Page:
This is not your average Fantasy novel: At Amberleaf Fair contains no Chosen One and no Dark Lord, no swords and only very little sorcery, no battles are waged and no duels fought, no heroes show up and no villains, in fact there is barely any conflict at all, it takes place in a peaceful world among mostly happy people and there is far and wide no sign of that staple of fantasy novel structuring, the travelogue. In short, this brief novel is about both as un-Epic and as un-Grimdark as it gets and reads more like a cozy mystery (except there is no murder either) than a Fantasy novel.
I was aware that Eric Ambler was an author of thrillers, but somehow I totally missed that he wrote spy novels. As it turns out, he not only did but it even was him and not, as I’d always assumed, John le Carré who first injected literary ambitions into the genre, and all later authors then built on his efforts.
The Liberated Bride is the first book by Israeli writer A.B. Yehoshua which I have read. It is very…. mundane? (if that is right word) in the way it follows the everyday life of Yochanan Rivlin, a middle-aged Orientalist professor in Israel over a period of time in great, sometimes maybe even excessive detail and mostly retains a very matter-of-fact tone. (more…)
Not too long ago, I was writing about a book co-written by Elizabeth Bear and bemoaning the lack of pirates therein. Now, just two months later, I am writing about her most recent novel, and you know what? It not only has pirates in it, but they’re space pirates! To paraphrase Goethe, some days one feels seriously tempted to believe that there may exist a benevolent God after all.(more…)
Patrick Gale is quite a well-known author in the UK, but, as far as I can tell, appears to be mostly unknown outside of Britain. Going by Notes from an Exhibition – the first of his novels I have read – I am certain why this would be the case: While there certainly is a good amount of Britishness to the novel, it is not to a greater degree or more offensively than in, say, the Harry Potter novels – and those blatantly had no issues with being popular outside of the UK.
I have been a fan of Rachel Aaron pretty much from the first page of her first book, The Spirit Thief. With Last Dragon Standing, she has released her thirteenth novel and finished her third series, and she is still going as strong as ever. It is the fifth volume in her Heartstriker series, detailing the adventures of Julius, the Nice Dragon and Marci, his human mage. It has been quite a ride since the first novel appeared in 2014, and the conclusion this final instalment offers is nothing if not triumphant. I’ll try to avoid spoilers for Last Dragon Standing, but there will be (very slight ones) for the previous volumes of the series.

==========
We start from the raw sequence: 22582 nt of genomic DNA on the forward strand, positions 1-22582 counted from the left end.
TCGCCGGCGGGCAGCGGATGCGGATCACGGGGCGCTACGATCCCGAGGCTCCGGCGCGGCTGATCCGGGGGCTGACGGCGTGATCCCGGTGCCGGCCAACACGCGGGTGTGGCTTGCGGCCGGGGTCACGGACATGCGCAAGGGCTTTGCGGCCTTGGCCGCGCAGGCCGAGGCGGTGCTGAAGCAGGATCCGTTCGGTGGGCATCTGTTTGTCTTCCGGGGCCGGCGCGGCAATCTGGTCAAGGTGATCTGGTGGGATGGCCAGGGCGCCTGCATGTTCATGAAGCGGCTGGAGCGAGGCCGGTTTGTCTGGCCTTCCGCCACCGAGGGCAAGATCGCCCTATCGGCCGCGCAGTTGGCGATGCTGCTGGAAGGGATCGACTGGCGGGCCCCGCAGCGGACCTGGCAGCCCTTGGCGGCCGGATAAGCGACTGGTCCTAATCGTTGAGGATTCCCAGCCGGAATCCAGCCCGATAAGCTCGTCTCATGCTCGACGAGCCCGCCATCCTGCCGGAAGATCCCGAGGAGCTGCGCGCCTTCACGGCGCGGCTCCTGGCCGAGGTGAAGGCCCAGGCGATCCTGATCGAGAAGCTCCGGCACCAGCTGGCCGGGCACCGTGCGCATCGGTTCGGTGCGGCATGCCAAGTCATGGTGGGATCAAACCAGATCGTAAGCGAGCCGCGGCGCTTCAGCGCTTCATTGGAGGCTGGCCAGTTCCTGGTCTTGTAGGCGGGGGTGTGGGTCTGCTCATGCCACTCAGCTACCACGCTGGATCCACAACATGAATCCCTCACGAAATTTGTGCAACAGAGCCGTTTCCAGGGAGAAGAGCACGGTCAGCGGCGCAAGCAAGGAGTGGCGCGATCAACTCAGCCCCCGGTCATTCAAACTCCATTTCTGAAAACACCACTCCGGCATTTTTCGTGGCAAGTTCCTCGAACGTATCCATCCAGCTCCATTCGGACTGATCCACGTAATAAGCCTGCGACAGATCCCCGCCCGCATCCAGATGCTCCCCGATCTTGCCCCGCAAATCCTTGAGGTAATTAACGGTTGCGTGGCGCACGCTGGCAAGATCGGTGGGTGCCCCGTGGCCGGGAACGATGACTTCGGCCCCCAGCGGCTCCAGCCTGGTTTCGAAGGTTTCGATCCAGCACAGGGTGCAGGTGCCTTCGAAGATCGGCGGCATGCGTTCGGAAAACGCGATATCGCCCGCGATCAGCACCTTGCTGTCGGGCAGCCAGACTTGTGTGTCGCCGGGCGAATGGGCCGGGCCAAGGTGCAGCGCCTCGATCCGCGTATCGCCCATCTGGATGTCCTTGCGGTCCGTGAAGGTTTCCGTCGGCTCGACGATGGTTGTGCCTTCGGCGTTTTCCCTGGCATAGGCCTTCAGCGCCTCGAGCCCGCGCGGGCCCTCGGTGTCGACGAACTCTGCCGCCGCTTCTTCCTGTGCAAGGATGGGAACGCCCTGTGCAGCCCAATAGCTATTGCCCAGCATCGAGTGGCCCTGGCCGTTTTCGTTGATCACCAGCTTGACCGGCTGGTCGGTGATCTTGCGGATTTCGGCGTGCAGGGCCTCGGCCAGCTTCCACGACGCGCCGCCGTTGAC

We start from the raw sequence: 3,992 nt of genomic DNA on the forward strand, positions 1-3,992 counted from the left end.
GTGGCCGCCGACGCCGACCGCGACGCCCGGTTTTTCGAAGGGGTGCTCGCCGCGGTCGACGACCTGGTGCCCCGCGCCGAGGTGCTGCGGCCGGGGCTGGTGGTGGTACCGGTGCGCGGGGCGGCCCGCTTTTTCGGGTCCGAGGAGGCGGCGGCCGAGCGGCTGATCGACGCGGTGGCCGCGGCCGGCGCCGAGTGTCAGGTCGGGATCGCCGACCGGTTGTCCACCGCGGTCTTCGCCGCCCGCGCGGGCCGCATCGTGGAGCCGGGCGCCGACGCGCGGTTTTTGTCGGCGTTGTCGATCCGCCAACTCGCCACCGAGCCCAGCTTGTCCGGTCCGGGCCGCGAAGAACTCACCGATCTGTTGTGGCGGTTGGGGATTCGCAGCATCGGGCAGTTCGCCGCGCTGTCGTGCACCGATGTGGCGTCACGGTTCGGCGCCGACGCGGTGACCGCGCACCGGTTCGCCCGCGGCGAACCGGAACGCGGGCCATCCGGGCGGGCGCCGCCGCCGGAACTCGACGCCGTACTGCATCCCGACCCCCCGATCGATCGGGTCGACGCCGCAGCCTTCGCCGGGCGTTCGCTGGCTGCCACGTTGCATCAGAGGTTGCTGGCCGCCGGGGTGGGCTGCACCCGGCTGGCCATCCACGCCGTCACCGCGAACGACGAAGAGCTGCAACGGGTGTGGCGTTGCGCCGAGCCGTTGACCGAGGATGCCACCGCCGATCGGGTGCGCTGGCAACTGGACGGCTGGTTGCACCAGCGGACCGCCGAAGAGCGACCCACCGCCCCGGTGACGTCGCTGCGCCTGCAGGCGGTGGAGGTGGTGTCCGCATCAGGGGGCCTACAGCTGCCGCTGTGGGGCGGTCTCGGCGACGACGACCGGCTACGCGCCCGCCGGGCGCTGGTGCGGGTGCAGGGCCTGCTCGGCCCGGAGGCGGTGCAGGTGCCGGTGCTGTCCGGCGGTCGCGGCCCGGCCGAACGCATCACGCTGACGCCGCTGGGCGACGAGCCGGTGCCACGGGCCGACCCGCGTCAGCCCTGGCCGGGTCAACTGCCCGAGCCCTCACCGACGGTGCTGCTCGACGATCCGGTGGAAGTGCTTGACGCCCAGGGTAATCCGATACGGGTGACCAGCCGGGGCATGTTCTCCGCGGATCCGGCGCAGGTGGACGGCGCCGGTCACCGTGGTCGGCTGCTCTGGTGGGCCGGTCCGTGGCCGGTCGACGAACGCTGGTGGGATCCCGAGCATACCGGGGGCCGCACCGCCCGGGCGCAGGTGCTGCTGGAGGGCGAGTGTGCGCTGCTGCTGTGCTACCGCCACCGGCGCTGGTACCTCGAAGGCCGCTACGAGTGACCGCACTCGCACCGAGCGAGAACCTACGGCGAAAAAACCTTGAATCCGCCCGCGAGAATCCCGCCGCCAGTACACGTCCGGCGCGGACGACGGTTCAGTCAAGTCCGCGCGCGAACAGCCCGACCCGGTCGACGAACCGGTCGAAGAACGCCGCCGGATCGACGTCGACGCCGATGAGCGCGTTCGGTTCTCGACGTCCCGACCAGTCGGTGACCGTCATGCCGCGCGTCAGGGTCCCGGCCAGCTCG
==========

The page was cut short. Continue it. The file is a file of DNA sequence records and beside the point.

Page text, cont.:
The Seven Deaths of Evelyn Hardcastle is a book in which twists and revelations play a large part; and while it undoubtedly will be great fun to re-read with the solution in mind in order to see how Stuart Turton placed all of his numerous puzzle pieces, for a first reading the less you know about what to expect, the better. The novel is an intricately crafted puzzle wrapped in a mystery story pervaded by a dense, creepy atmosphere and some elements of the supernatural or SFnal (we never really find out which). If this is something that appeals to you, I’d recommend you to skip this blog posts, skip reading any reviews of the book altogether, and, if at all possible, even avoid reading the back cover description, and instead that just grab the book and start reading. Chances are, you’ll be enjoying the experience a lot.
With that out of the way, I’m not going to hold back on spoilers in what follows, so if you have not read the novel yet, turn back now. The post will also very likely not make much sense to you unless you are somewhat familiar with the novel. You have been warned.
Motor Girl is about a woman running a junkyard on which she is living with her talking gorilla one day encounters cute little green aliens who have run into technical problems with their flying saucer…
Rick Riordan is best known for his Percy Jackson series of Young Adult novels which is apparently quite popular. His first couple of novels before he started writing YA however, are a series of crime novels centered around private investigator Tres Navarre. I was not aware of that either until i stumbled across them when the e-books were on sale. The Last King of Texas is the third novel in the series (and the third one I’ve read) and so far it has been rather a lot of fun.